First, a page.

The cottage ornee may have more or less ground attached to it. It is the ambition of some to have a great house and little land, and of others (among whom we remember the poet Cowley) to have a little house and a large garden. The latter would seem to be the more natural taste. When the grounds of a cottage are large, they will be treated by the landscape gardener nearly like those of a villa residence; when they are smaller a more quiet and simple character must be aimed at. But even where they consist of only a rood or two, something tasteful and pretty may be arranged.
In making these arrangements, even in the small area of a fourth of an acre, we should study the same principles and endeavor to produce the same harmony of effects, as if we were improving a mansion residence of the first class. The extent of the operations, and the sums lavished, are not by any means necessarily connected with successful and pleasing results. The man of correct taste will, by the aid of very limited means and upon a small surface, be able to afford the mind more true pleasure, than the improver who lavishes thousands without it, creating no other emotion than surprise or pity at the useless expenditure incurred; and the Abbe Delille says nothing more true than that, "Ce noble emploi demand un artiste qui pense, Prodigue de genie, et non pas de defense".
From the inspection of plans like these, the tyro may learn something of the manner of arranging plantations, and of the general effect of the natural style in particular cases and situations. But the knowledge they afford is so far below that obtained by an inspection of the effects in reality, that the latter should in all cases be preferred where it is practicable. In this style, unlike the ancient, it is almost impossible that the same plan should exactly suit any other situation than that for which it was intended, for its great excellence lies in the endless variety produced by its application to different sites, situations, and surfaces; developing the latent capacities of one place and heightening the charms of another.
But the leading principles as regards the formation of plantations, which we have here endeavored briefly to elucidate, are the same in all cases. After becoming familiar with these, should the amateur landscape gardener be at a loss how to proceed, he can hardly do better, as we have before suggested, than to study and recur often to the beautiful compositions and combinations of nature, displayed in her majestic groups, masses, and single trees, as well as open glades and deep thickets; of which, fortunately, in most parts of our country, checkered here and there as it is with beautiful and picturesque scenery, there is no dearth or scarcity. Keeping these few principles in his mind, he will be able to detect new beauties and transfer them to his own estate; for nature is truly inexhaustible in her resources of the Beautiful.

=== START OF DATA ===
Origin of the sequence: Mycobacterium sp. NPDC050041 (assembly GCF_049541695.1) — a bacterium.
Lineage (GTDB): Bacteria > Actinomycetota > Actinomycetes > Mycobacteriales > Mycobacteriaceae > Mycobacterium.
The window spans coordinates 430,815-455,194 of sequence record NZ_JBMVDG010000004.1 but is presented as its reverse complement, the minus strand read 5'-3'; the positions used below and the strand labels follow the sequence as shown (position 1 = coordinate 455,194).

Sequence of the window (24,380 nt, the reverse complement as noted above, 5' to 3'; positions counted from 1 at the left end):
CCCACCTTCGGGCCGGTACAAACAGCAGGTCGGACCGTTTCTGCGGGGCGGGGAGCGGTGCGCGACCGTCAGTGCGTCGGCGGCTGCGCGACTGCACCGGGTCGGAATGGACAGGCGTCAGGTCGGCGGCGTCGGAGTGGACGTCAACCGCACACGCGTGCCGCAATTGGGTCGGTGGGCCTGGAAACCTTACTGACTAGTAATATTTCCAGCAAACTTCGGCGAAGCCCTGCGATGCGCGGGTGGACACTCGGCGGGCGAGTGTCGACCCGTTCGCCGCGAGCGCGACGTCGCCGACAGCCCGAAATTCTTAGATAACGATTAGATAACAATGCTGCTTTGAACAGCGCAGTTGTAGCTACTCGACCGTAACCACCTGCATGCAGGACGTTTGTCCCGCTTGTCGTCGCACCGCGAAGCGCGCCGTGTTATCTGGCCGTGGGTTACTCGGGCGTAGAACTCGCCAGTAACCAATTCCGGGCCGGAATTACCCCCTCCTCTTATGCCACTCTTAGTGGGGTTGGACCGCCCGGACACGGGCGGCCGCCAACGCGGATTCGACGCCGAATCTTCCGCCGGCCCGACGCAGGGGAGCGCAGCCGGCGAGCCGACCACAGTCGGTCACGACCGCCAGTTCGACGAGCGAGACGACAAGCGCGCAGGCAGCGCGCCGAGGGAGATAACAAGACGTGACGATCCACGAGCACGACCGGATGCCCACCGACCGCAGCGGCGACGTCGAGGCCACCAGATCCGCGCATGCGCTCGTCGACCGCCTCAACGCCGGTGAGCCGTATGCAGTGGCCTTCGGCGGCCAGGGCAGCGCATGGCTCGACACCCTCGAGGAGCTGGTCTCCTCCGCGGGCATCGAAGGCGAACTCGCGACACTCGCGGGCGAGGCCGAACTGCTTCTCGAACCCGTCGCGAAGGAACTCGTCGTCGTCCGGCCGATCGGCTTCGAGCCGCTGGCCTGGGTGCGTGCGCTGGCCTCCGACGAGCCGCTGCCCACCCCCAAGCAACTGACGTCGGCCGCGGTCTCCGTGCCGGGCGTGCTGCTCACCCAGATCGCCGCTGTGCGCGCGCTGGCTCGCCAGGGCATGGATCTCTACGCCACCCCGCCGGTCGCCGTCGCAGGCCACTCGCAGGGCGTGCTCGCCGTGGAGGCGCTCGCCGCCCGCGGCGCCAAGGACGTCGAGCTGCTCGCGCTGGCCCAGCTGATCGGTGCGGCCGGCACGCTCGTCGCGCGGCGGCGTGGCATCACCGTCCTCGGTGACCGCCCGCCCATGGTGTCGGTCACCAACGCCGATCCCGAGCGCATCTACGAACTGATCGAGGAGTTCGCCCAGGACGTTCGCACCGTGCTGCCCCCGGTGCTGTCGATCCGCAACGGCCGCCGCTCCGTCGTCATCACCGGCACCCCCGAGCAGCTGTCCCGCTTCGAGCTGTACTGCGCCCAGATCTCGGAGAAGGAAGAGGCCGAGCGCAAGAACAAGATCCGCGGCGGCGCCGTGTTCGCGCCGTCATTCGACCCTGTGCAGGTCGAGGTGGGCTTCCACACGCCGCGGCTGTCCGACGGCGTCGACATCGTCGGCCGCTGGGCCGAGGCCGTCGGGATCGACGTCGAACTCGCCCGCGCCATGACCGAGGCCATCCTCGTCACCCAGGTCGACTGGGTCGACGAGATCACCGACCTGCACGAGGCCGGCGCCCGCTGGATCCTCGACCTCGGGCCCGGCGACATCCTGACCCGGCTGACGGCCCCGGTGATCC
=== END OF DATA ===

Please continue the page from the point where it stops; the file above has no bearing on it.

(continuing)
Classification of Trees as to Expression. The amateur who wishes to dispose his plantations in the natural style of Landscape Gardening so as to produce graceful or picturesque landscape, will be greatly aided by a study of the peculiar expression of trees individually and in composition. The effect of a certain tree singly is often exceedingly different from that of a group of the same trees. To be fully aware of the effect of groups and masses requires considerable study, and the progress in this study may be greatly facilitated by a recurrence from groups in nature to groups in pictures.
As a further aid to this most desirable species of information we shall offer a few remarks on the principal varieties of character afforded by trees in composition.
Almost all trees, with relation to forms, may be divided into three kinds, viz. round-headed trees, oblong or pyramidal trees, and spiry-topped trees; and so far as the expressions of the different species comprised in these distinct classes are concerned, they are, especially when viewed at a distance (as much of the wood seen in a prospect of any extent necessarily must be), productive of nearly the same general effects.
Fig. 16. Round-headed Tree.
Round-headed trees compose by far the largest of these divisions. The term includes all those trees which have an irregular surface in their boughs, more or less varied in outline, but exhibiting in the whole a top or head comparatively round; as the oak, ash, beech, and walnut. They are generally beautiful when young, from their smoothness, and the elegance of their forms; but often grow picturesque when age and time have had an opportunity to produce their wonted effects upon them. In general, however, the different round-headed trees may be considered as the most appropriate for introduction in highly-cultivated scenery, or landscapes where the character is that of graceful or polished beauty; as they harmonize with almost all scenes, buildings, and natural or artificial objects, uniting well with other forms and doing violence to no expression of scenery. From the numerous breaks in the surface of their foliage, which reflect differently the lights and produce deep shadows, there is great intricacy and variety in the heads of many round-topped trees; and therefore, as an outer surface to meet the eye in a plantation, they are much softer and more pleasing than the unbroken line exhibited by the sides of oblong or spiry-topped trees.
The sky outline also, or the upper part of the head, varies greatly in round-topped trees from the irregularity in the disposition of the upper branches in different species, as the oak and ash, or even between individual specimens of the same kind of tree, as the oak, of which we rarely see two trees alike in form and outline, although they have the same characteristic expression; while on the other hand no two verdant objects can bear a greater general resemblance to each other and show more sameness of figure than two Lombardy poplars.